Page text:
Adriana Lima, Gisele and Doutzen Kroes are just a few of the models that have taken to social media to show off their hooks and punches. Clearly a boxing workout routine is an athletic pursuit that can have you in tip-top shape, and it can be a great way to (legally) get rid of that holiday stress. With some serious motivation and fitspo in mind I turned to the experts at Willspace, a New York City personal training studio best known for training models, moguls and celebrities and asked them to highlight boxing-inspired workout moves that can blast away the calories while building muscle and stamina. The best part? You can do this boxing workout routine in your own home.
Be sure to use a rope that is the correct length: when you step on the middle of the rope with both your feet, the top of the handles should sit under the armpits. Take one turn per jump making sure your heels never touch the ground (i.e. stay on the balls of your feet).
Punch straight with your dominant-side foot behind you. Alternate between each hand, keeping elbows in tight and turning punches over at the end. In other words, start off with your fist facing your face and as you straighten your arm to punch it should finish with your wrist facing downward. The hand you are not hitting with should be up near your face.
Start standing with feet shoulder-width apart and shoulders pinched back. Keep a straight line from your ears, shoulders, hips, knees and ankles. Lower down, driving knees slightly apart and pushing hips back. Pinch shoulders back and keep back straight. Don’t collapse forward. You want to grip the floor with your whole foot. Don’t let toes raise up. Drive through the center of your foot to stand back up and recreate that straight line.
For this move you should be in the same stance as with your straight punches. When throwing a hook, it comes from the shoulder. Your palms should face you. Bend your elbow in an “L” shape and turn your hips and shoulders without leaning. Make sure that the hand you are not hitting with stays up.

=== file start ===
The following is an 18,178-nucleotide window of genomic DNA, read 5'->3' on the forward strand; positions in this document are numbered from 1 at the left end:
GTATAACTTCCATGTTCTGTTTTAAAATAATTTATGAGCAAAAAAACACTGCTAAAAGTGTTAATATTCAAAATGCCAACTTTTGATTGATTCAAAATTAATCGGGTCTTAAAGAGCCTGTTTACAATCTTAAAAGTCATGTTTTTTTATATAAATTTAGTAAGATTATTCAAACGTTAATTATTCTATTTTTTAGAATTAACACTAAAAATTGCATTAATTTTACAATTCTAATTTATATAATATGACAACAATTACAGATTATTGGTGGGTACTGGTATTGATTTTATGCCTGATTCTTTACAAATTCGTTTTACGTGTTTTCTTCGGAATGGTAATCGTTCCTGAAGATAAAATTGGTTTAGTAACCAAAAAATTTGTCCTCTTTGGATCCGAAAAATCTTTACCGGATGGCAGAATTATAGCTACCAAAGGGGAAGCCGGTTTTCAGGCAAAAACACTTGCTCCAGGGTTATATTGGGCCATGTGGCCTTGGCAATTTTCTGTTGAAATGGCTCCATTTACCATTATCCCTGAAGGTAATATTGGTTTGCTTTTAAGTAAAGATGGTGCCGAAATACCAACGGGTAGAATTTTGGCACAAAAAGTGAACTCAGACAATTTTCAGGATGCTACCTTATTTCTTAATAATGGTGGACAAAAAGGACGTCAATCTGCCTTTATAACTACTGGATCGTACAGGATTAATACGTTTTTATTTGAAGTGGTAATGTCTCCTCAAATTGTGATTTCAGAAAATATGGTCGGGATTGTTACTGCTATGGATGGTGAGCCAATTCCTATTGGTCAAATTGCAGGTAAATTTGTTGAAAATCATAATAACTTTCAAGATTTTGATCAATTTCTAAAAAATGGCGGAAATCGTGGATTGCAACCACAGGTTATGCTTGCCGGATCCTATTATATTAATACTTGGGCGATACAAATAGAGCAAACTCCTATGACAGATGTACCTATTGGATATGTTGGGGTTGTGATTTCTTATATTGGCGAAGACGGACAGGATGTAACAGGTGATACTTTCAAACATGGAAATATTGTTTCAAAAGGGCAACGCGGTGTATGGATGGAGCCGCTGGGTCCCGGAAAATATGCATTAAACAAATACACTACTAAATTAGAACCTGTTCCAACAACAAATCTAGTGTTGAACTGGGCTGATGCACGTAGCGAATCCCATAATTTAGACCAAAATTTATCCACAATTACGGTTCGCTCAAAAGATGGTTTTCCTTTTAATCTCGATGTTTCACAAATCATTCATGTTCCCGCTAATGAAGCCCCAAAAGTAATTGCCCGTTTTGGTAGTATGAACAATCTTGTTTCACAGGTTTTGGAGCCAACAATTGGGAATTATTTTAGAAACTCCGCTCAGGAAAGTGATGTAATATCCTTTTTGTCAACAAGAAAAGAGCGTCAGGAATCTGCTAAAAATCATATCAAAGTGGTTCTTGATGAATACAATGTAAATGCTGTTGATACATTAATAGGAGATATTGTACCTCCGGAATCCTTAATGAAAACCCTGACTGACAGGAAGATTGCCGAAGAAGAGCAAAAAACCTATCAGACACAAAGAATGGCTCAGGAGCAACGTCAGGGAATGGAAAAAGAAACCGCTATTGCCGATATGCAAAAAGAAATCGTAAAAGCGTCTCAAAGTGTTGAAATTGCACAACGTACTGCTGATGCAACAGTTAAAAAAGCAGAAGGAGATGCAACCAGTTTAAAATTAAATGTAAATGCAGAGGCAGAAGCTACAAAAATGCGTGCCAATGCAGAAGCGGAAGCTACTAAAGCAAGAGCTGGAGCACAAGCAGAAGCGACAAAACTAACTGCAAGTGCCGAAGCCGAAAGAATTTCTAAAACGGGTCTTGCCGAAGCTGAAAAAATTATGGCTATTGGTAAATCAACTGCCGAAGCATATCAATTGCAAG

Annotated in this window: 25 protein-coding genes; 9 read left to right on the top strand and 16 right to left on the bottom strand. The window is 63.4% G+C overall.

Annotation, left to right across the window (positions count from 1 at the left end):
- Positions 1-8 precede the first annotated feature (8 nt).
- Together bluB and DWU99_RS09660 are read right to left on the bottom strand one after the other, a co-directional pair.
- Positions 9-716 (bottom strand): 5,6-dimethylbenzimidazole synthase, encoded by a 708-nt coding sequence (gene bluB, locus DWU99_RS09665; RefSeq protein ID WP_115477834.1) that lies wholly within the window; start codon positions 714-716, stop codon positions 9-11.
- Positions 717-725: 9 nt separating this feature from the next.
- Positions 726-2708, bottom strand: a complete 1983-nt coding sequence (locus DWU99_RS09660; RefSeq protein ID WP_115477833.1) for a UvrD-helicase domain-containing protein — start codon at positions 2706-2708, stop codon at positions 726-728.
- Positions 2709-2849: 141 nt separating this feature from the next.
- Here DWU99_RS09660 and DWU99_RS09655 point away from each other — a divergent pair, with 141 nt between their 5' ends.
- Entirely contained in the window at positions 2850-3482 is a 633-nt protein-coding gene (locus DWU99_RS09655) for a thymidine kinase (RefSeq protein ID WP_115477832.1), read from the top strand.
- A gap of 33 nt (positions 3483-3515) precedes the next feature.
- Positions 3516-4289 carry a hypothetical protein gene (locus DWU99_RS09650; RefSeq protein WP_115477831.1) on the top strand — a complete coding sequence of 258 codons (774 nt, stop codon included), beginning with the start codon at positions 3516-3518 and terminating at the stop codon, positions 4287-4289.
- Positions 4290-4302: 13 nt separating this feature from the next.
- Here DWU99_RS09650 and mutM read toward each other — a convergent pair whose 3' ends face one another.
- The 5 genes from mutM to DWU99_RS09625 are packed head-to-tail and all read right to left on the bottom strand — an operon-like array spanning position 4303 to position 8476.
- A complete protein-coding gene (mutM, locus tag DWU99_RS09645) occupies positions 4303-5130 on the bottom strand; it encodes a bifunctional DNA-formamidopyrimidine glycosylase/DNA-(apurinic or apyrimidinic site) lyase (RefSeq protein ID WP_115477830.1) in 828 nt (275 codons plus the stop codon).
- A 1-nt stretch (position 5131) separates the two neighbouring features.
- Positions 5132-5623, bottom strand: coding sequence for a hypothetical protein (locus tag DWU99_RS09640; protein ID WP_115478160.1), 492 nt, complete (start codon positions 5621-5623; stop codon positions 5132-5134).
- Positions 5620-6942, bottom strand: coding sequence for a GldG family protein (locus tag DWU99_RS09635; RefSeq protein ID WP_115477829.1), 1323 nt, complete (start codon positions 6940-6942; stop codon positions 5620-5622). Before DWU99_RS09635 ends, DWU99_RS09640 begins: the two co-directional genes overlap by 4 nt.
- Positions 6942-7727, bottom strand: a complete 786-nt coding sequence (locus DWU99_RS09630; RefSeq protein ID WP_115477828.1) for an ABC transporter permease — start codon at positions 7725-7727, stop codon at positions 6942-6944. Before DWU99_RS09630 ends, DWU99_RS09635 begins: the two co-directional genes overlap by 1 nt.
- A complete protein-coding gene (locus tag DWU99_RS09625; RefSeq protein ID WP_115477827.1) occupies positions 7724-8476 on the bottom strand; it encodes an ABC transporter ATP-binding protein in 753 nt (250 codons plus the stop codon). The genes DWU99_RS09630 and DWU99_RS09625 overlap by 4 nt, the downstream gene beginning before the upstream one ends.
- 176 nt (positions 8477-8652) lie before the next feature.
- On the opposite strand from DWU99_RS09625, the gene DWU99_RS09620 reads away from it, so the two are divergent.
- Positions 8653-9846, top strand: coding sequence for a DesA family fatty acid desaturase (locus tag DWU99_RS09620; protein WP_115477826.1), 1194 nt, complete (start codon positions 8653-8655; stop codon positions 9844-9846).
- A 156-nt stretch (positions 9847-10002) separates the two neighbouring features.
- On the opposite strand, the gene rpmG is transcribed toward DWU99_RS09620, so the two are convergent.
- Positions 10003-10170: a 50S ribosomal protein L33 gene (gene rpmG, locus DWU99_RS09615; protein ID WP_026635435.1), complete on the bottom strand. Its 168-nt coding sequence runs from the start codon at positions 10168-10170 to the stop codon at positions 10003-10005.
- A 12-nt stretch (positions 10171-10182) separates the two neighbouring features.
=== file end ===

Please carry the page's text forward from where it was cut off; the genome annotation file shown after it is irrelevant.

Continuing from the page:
Start with feet together and hands down by your side. Next, jump feet out to the sides as you raise arms above your head. Immediately reverse that motion by jumping back to the starting position.
Start in your stance with the dominant foot back. Slightly tap your back foot then your front foot; this sends your weight shifting back and forth allowing you to add more power to the knee strike. Drive your knee up and forward, pointing your toe to the floor and bringing your heel to the butt. This lets you bring your hip forward into the strike rather than keeping it back. Swing the same side hand that you strike your knee with to add more force. Make sure the opposite hand is up near your face.
Start in squat position. Bring hands to the floor. This is different than a burpee because your hips are lowered down to the floor and your chest is up. You want the tops of your feet turned toward the ground (i.e. laces down); this simulates defending a takedown. Next, jump back up with a straight line from your ears to your shoulders, hips, knees and ankles.
Lay flat on the ground with your arms over your head. Reach for your toes with your legs and your arms straight.
Do these eight moves for 30 seconds each. Repeat circuit three times, taking a one-minute break between each round.